[Haskell-beginners] Re: Non-recursive binding expression

Will Ness will_n48 at yahoo.com
Sun Mar 1 04:33:39 EST 2009

Brent Yorgey <byorgey <at> seas.upenn.edu> writes:

> On Sat, Feb 28, 2009 at 10:31:37PM +0000, Will Ness wrote:
> > 
> > That's what I understood the OP wanted - Scheme's LET, not LETREC, allowing 
> > shadowing. I was suprised let-statement in do chain didn't work that way. I 
> > expected it to be equivalent to a kind of code above, since each new line 
in do 
> > block represents a nested function in explicit bind notation, and nested 
> > function binding definitely provides for non-recursive let kind of argument 
> > binding, with shadowing. 
> > 
> No, the point of let expressions in do-blocks is to have a convenient
> way to make pure bindings, i.e. ones that aren't piped through >>= .
> Note that let statements in do-blocks just get desugared into normal
> let expressions:
>   do { let x = y ; stuff }
>     desugars into
>   let x = y in do { stuff }
> Haskell simply doesn't have anything equivalent to Scheme's LET,
> except for actual nested functions.
> -Brent

Shadowing has its legitimate uses, for example when some value is refined while 
being propagated through a chain of action-functions, there is no reason for 
action-functions further down in the chain to have access to its previous, 
outdated version.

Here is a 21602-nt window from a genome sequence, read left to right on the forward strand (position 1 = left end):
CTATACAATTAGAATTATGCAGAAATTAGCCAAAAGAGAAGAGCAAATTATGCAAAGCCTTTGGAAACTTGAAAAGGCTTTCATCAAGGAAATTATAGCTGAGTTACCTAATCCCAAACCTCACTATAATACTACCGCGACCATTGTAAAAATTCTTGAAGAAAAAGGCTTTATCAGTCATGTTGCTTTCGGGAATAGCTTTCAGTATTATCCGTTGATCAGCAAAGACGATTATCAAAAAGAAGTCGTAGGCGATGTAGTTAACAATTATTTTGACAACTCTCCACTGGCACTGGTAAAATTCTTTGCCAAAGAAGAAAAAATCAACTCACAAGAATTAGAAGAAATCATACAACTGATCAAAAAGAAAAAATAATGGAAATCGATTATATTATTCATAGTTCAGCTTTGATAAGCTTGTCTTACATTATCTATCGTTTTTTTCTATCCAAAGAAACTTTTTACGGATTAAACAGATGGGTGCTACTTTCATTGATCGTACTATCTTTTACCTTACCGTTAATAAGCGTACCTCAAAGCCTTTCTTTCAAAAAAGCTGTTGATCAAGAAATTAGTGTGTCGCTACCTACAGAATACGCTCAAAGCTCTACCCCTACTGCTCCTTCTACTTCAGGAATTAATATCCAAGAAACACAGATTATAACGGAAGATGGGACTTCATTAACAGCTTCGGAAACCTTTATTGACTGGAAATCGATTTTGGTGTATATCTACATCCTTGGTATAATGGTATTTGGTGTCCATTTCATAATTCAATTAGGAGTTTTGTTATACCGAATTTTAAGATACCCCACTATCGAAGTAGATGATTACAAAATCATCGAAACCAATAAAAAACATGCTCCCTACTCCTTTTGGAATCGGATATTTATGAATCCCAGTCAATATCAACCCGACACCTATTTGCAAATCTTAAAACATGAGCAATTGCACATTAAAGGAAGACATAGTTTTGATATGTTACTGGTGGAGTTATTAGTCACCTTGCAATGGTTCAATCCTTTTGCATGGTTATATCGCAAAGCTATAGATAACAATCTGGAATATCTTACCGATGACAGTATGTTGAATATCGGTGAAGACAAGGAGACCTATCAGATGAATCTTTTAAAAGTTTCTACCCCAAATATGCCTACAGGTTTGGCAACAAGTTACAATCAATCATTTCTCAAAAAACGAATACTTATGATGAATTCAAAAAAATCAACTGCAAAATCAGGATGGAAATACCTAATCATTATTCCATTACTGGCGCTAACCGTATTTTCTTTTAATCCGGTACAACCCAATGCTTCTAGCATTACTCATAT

Consider generating (i,j,k) triples representing Hamming numbers in some range, 
along with their logarithm value, q = i*log 2 + j*log 3 + k*log 5, which gets 
partially built as new indices get generated:

  do k <- [0..kmax]
     q <- [ k*log 5 ]
     j <- [0..jmax]
     q <- [ q + j*log 3]
     i <- [0..imax]
     q <- [ q + i*log 2]
     return ((i,j,k),q)

Why not have some syntactic adornement in place of ugly-looking singleton 
generators? Calling it LET got it confused with the regular LET; calling it SET 
doesn't have to confuse anyone to believe it's destructive (it's not).

But if it's a syntactic re-write it ought to follow the semantics of the 
original construct.

The possibility of having shadowing definitions got eliminated here with this 
LET rewrite. It's not right.

After all, if we really had to have some recursive definition, we could always 
use the regular let expression, like

  do a <- as
     set q = let zs=0:zs in zs
     b <- bs

could we?


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